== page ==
I cannot do better by anybody interested in fiduciary obligations under ERISA than to recommend to you the First Circuit’s decision the other day in Bunch v. W.R. Grace & Co.. For those of you not familiar with the lower court proceedings in that case, what was at issue is whether it was a breach of fiduciary duty to sell company stock, rather than maintain it as an investment option, after retaining outside advisors to investigate the stock’s value, potential and appropriateness as an investment option. At the District Court level, and again now on appeal, the courts have found the fiduciaries’ conduct to be almost literally above reproach with regard to the handling of this issue. The First Circuit’s brief is notable for two points. The first is its synopsis of the duties of a fiduciary with regard to investment options, including company stock, and the court’s emphasis on the fact that it is the appropriateness of the fiduciaries’ conduct in the face of uncertainty that must be judged, not the dollar value outcome of any particular investment decision in isolation. As the First Circuit opinion noted:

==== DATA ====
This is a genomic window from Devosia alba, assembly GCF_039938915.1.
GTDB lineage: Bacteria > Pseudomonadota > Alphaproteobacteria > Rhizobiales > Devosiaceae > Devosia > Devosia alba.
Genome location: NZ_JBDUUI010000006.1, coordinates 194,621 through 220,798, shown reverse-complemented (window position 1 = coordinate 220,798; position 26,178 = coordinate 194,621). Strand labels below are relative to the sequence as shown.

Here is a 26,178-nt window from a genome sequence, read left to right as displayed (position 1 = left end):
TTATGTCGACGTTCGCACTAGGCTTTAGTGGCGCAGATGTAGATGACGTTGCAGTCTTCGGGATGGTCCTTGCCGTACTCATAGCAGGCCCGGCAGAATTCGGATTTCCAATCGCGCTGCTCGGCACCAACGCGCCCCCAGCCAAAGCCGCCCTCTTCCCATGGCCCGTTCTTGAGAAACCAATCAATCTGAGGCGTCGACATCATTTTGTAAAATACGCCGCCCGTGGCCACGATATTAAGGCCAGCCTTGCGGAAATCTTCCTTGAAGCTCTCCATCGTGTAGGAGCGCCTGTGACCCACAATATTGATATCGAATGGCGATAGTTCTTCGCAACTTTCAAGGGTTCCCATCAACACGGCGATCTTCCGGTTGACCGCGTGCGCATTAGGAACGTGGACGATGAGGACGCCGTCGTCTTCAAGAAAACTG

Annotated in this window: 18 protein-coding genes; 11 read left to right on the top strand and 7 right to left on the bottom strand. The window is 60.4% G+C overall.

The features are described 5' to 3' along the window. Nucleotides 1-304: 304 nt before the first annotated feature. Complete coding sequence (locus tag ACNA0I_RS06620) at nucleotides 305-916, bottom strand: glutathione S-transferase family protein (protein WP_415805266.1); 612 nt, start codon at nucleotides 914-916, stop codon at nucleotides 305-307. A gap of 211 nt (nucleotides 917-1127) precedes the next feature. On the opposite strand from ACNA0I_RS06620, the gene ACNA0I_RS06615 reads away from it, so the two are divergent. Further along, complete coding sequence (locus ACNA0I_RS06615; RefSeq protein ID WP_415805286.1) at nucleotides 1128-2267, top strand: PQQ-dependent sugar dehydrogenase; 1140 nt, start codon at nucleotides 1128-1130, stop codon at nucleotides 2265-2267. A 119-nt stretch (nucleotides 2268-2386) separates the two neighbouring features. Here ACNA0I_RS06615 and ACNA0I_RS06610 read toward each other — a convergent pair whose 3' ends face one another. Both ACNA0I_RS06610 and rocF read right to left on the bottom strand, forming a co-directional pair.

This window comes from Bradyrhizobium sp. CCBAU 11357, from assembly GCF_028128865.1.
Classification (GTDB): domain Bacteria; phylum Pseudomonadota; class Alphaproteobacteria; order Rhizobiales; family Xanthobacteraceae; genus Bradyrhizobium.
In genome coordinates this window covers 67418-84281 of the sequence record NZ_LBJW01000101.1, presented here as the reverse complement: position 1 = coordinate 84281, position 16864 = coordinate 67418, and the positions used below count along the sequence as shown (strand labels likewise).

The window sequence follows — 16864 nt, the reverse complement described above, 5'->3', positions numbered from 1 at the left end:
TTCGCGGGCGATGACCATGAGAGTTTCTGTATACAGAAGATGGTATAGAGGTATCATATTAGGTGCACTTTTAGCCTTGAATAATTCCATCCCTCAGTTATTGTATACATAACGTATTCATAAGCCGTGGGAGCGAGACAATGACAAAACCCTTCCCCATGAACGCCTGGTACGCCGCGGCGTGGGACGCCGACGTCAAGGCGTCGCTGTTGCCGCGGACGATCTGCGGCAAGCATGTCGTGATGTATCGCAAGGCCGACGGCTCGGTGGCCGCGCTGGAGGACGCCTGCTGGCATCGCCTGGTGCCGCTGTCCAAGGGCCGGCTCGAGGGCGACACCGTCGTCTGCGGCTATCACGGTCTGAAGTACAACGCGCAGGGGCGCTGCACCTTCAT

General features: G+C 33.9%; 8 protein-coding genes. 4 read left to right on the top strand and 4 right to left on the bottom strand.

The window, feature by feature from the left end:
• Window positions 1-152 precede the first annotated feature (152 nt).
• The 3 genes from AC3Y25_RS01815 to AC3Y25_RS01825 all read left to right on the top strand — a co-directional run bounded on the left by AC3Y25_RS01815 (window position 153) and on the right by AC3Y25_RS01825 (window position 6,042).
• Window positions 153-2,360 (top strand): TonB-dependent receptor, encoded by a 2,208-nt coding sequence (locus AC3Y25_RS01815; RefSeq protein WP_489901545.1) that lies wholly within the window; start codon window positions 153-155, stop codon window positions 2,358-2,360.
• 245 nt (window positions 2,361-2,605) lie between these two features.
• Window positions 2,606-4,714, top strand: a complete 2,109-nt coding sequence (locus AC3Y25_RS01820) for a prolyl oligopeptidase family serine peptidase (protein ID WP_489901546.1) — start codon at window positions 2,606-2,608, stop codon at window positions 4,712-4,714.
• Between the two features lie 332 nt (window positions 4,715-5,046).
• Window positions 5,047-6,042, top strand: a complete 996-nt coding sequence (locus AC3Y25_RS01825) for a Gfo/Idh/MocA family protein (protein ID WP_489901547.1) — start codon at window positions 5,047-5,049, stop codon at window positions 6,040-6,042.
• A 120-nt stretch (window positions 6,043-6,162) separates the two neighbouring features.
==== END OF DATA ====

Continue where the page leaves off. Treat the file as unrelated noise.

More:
what ERISA calls for from a fiduciary is that it use the "care, skill, prudence, and diligence under the circumstances then prevailing that a prudent man acting in a like capacity and familiar with such matters would use in the conduct of an enterprise of a like character and with like aims." 29 U.S.C. § 1104(a)(1)(B). As the district court aptly stated, "in common parlance, [what] ERISA fiduciaries owe participants [are] duties of prudence and loyalty," Bunch, 532 F. Supp. 2d at 288 (citing Moench v. Robertson, 62 F.3d 553, 561 (3d Cir. 1995)). The district court noted that other courts faced with allegations similar to those of appellants in this case had looked at the totality of the circumstances involved in the particular transaction. Id. Among the key decisions relied upon by the district court for reaching this conclusion was DiFelice v. U.S. Airways, Inc., in which that court stated: [W]e examine the totality of the circumstances, including, but not limited to: the plan structure and aims, the disclosures made to participants regarding the general and specific risks associated with investment in company stock, and the nature and extent of challenges facing the company that would have an effect on stock price and viability.

And second, if you want to read an outline of what a thorough and, once in court, easily defensible, course of conduct by a fiduciary looks like when it comes to investment options, it’s the underlying course of action by the fiduciaries that is described in the First Circuit’s opinion.